We’re planning some major improvements to how our products are used. It so happened that one project triggered the other, and we’re left with about 6-9 projects (depending on how you group them) that needs to be coordinated in order to achieve the aims.
Coordination takes time from developers, so we have to find an effective solution. This is a short story on how we have proceded this far.
One person is in charge of overall coordination of all projects. This person is the program director (which happens to be me). My initial job was to write about the common motivation for all projects, and a little more specifically about each project. Just a few short sentences.
The next step was to appoint project leads for planning each project that had dependencies. Our principles for project leaders are simple.
We trust you. Go ahead, be a dictator, make decisions.
So, you start out with trust. Trust is good. We are a competent set of grown-ups. To keep this trust during the project, and to avoid any doubts and second guessing at the end of planning, we encourage the following process.
- Listen to opinions. All perspectives are valuable. (Customers and co-workers alike) This means that you have to seek these opinions out early in the process, before establishing assumptions and making decisions.
- Disregard opinions if you have to. If there is a very specific opinion that you’ll like to disregard, document the opinion and the reason why you disregard it.
- Inform, but don’t stop and wait. No approvals needed, we trust you, remember?
Consider the figure below.
Think of each colored circle as an opinion. It’s a good quality that there are difference of opinions due to differing perspectives. (Completely overlapping circles signals group think, be alarmed, be very alarmed.) The area where all opinions overlap are the design by committee area. This is the crappy solution where no-one disagrees, but no-one is happy. Have no doubt about it, design by committee is what democracy looks like. It is safe and, it is steady, and slow, and populistic. It’s good for society, but bad for risky innovation. Democracy is modus operandi for many companies, and they’re usually stuck.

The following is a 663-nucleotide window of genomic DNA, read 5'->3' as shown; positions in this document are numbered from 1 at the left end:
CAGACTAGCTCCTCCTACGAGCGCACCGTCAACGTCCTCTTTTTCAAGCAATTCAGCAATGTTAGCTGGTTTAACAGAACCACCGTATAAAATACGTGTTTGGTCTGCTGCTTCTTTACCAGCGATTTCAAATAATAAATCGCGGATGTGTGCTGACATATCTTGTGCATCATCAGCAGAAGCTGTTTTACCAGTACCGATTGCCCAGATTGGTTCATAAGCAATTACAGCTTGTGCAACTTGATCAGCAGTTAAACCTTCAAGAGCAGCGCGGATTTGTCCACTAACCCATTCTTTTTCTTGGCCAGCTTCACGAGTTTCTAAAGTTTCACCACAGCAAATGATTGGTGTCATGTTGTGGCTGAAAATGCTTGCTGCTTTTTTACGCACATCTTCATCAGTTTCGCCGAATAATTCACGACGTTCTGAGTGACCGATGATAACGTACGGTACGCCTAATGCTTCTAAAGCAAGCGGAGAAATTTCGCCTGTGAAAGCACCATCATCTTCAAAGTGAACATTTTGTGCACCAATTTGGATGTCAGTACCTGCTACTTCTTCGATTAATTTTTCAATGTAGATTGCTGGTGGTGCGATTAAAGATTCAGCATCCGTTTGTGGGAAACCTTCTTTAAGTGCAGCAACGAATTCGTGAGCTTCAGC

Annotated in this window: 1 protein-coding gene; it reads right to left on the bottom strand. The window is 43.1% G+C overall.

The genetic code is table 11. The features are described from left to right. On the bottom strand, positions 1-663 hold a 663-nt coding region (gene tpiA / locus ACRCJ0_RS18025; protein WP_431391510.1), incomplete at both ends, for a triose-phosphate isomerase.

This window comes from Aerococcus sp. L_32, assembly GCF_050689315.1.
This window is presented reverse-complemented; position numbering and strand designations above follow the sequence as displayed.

Then, there’s the workshop
Interrelated topics requires a lot of back-and-forth coordination, and a workshop is a great arena for resolving these issues, as well as exploring more opinions.
We’ve recently gathered at a workshop, and each project has presented their current planning status, and then proceeded to address open questions and dependencies. This requires a bit of going back and forth between topics, but at the end of the workshop (we spent 2 days), there has been so much information and clarification back and forth, that the project leads are able to go back to the drawing board, and make wise and informed dictatoral decisions for the final stages of the design and planning.
We expect the dictatorship part to work, as it relies on trust, and is time-boxed. You’re not a dictator for life, just per project. If you get corrupted by power, and ultimately lose the trust of your peers, you will not be able to lead future projects with any efficacy.
We expect some controversial areas in the final designs.
The figure below might represent the different forms of decision making:
We’re not done with these designs quite, yet. So let’s wait and see how this goes before we congratulate ourselves too much.
(And if you’re left thinking that the process described above is what good leadership is all about: listening, careful intellectual consideration, but also being able to make the best informed decision regardless of some unresolved controversies, then you’re right. Easier said then done, though.)